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to attack as untrue; censure; malign; to cast doubt upon: Her reputation was impugned.
Not to be confused with:
impute – to attribute or ascribe something discreditable: He imputed the error to the salesperson.
tr.v. im·pugned, im·pugn·ing, im·pugns
To attack as false or questionable; challenge in argument: impugn a political opponent's record.
[Middle English impugnen, from Old French impugner, from Latin impugnāre : in-, against; see in-2 + pugnāre, to fight; see peuk- in Indo-European roots.]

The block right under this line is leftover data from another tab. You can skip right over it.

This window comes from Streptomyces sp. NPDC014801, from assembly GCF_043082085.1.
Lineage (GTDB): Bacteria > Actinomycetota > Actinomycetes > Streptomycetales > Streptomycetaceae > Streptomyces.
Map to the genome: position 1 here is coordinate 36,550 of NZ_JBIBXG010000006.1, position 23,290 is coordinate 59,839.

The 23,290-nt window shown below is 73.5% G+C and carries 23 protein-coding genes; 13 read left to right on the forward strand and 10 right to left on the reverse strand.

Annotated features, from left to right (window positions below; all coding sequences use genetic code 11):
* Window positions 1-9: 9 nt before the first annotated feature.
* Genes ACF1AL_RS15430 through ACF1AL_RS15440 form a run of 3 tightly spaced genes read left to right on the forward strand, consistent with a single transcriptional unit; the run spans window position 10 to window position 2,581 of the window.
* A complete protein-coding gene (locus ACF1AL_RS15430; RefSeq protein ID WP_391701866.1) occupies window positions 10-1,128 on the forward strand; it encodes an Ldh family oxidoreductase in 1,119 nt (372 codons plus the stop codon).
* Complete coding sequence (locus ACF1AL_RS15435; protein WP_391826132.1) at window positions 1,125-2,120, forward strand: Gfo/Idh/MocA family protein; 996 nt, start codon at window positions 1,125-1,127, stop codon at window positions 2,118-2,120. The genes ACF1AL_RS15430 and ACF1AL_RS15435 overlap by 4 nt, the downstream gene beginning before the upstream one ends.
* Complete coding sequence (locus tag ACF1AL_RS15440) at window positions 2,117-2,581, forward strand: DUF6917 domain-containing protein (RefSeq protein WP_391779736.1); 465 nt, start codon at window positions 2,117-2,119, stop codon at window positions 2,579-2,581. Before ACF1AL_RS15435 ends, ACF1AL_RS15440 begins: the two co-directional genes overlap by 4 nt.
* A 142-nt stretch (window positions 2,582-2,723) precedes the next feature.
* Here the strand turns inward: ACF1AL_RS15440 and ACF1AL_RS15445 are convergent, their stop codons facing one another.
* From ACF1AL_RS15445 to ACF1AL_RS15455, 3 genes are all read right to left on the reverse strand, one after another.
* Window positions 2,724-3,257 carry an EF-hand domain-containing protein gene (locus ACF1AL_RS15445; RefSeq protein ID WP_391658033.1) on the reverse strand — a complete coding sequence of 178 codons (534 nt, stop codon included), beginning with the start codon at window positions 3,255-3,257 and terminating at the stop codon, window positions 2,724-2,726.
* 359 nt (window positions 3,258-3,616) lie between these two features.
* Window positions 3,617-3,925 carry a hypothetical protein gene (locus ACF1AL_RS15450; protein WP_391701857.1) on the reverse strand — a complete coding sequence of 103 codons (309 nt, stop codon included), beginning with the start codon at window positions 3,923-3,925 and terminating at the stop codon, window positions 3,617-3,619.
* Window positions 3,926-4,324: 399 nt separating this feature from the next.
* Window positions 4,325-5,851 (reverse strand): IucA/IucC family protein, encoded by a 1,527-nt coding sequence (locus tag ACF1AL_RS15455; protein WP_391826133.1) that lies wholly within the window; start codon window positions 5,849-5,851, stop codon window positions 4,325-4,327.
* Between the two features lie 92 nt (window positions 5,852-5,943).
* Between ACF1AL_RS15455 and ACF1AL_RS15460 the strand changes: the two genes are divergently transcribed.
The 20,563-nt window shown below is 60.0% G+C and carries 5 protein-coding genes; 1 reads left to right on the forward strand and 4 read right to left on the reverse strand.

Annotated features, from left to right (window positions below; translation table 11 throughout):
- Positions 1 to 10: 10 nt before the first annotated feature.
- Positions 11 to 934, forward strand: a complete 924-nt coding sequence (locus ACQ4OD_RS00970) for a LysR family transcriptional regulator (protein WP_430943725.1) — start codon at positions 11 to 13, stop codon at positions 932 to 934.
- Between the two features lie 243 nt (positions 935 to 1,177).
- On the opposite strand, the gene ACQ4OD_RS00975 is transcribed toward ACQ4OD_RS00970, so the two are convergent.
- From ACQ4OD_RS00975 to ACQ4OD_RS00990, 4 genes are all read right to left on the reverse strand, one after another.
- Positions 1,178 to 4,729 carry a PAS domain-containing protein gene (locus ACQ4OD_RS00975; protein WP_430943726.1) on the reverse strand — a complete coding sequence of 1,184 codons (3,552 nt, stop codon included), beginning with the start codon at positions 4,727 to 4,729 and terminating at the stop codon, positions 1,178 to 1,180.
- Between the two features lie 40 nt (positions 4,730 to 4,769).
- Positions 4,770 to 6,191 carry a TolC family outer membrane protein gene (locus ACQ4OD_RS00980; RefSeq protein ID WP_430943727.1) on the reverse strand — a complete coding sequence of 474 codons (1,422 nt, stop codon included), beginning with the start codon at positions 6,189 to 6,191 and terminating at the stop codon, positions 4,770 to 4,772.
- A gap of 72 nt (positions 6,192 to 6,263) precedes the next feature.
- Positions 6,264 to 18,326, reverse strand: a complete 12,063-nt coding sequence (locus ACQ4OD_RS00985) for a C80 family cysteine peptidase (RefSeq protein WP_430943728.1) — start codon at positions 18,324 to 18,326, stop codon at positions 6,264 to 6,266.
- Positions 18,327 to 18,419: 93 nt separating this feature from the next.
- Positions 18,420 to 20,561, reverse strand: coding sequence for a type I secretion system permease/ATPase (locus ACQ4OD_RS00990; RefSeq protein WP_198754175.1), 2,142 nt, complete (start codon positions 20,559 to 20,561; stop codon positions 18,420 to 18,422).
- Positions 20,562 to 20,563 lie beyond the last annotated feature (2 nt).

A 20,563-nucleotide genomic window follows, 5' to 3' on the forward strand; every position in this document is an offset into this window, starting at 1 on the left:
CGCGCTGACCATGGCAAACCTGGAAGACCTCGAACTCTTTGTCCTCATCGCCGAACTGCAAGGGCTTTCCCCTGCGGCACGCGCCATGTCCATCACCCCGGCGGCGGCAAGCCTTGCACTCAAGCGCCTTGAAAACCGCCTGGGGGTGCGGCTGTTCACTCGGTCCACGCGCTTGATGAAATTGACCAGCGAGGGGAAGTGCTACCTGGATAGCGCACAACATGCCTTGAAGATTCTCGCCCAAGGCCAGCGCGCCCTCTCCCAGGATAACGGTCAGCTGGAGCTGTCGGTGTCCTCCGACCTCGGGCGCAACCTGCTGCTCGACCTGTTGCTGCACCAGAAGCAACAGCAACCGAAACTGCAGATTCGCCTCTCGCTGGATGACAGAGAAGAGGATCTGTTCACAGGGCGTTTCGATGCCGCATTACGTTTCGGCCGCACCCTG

(tr) to challenge or attack as false; assail; criticize
[C14: from Old French impugner, from Latin impugnāre to fight against, attack, from im- + pugnāre to fight]
impugnation, imˈpugnment n
1. to challenge as false; cast doubt upon: The lawyer impugned the witness's story.
2. Archaic. to vilify.
[1325–75; Middle English < Middle French impugner < Latin impugnāre to attack =im- im-1 + pugnāre to fight, derivative of pugnus fist]
Past participle: impugned
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|Verb||1.||impugn - attack as false or wrong|
challenge - issue a challenge to; "Fischer challenged Spassky to a match"